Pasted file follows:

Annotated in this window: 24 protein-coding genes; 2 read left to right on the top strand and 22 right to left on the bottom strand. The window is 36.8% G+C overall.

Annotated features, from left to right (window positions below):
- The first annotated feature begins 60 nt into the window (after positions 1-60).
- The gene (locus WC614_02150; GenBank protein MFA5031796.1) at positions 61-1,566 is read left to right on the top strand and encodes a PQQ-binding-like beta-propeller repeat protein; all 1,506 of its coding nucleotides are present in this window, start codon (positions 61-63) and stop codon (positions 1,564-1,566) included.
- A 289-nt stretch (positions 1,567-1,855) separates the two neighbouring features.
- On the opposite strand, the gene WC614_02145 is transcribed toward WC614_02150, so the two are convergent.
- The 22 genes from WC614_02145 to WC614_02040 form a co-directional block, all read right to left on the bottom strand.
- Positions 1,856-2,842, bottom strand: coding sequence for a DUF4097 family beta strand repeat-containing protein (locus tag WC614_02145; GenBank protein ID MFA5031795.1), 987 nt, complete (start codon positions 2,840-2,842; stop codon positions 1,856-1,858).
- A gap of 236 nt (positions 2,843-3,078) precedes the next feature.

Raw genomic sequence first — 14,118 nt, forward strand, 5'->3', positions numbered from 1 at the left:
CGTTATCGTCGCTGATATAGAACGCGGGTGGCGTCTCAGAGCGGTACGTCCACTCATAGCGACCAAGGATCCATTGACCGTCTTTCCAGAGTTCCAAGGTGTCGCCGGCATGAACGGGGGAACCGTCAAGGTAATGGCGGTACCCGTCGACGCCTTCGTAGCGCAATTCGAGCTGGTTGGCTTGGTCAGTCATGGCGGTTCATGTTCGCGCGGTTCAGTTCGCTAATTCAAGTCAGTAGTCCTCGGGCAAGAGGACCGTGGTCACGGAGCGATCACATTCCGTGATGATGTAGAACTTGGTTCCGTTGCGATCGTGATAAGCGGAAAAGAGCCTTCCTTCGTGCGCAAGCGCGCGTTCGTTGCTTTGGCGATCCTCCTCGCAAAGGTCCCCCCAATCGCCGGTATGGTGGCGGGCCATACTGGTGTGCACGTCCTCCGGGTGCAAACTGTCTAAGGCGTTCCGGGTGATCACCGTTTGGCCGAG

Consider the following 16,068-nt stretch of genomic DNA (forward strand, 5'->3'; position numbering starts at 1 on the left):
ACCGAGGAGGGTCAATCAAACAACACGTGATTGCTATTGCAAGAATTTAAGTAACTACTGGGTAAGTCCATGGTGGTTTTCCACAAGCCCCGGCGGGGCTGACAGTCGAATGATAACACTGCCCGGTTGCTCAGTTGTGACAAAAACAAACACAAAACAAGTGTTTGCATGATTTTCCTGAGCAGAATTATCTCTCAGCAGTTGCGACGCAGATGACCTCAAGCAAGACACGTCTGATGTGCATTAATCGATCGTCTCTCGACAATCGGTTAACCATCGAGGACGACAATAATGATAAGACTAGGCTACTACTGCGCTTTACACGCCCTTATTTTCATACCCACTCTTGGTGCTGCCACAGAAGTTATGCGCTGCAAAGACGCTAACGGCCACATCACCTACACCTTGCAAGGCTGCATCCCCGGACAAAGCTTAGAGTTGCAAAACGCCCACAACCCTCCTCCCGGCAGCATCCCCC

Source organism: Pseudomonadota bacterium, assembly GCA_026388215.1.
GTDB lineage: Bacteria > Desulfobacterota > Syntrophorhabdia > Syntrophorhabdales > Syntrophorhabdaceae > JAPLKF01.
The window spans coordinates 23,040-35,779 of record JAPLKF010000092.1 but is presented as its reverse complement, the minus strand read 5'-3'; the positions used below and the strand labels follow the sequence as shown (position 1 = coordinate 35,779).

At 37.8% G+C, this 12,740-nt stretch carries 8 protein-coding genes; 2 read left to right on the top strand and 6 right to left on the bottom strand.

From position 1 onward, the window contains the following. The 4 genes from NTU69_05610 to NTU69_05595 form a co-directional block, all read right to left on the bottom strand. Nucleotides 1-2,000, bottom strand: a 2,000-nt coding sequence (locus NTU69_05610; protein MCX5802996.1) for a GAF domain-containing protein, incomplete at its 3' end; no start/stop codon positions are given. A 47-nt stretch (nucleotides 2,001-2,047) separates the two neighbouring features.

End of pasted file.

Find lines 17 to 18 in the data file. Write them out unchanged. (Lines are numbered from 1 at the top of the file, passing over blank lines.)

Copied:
At 37.8% G+C, this 12,740-nt stretch carries 8 protein-coding genes; 2 read left to right on the top strand and 6 right to left on the bottom strand.

From position 1 onward, the window contains the following. The 4 genes from NTU69_05610 to NTU69_05595 form a co-directional block, all read right to left on the bottom strand. Nucleotides 1-2,000, bottom strand: a 2,000-nt coding sequence (locus NTU69_05610; protein MCX5802996.1) for a GAF domain-containing protein, incomplete at its 3' end; no start/stop codon positions are given. A 47-nt stretch (nucleotides 2,001-2,047) separates the two neighbouring features.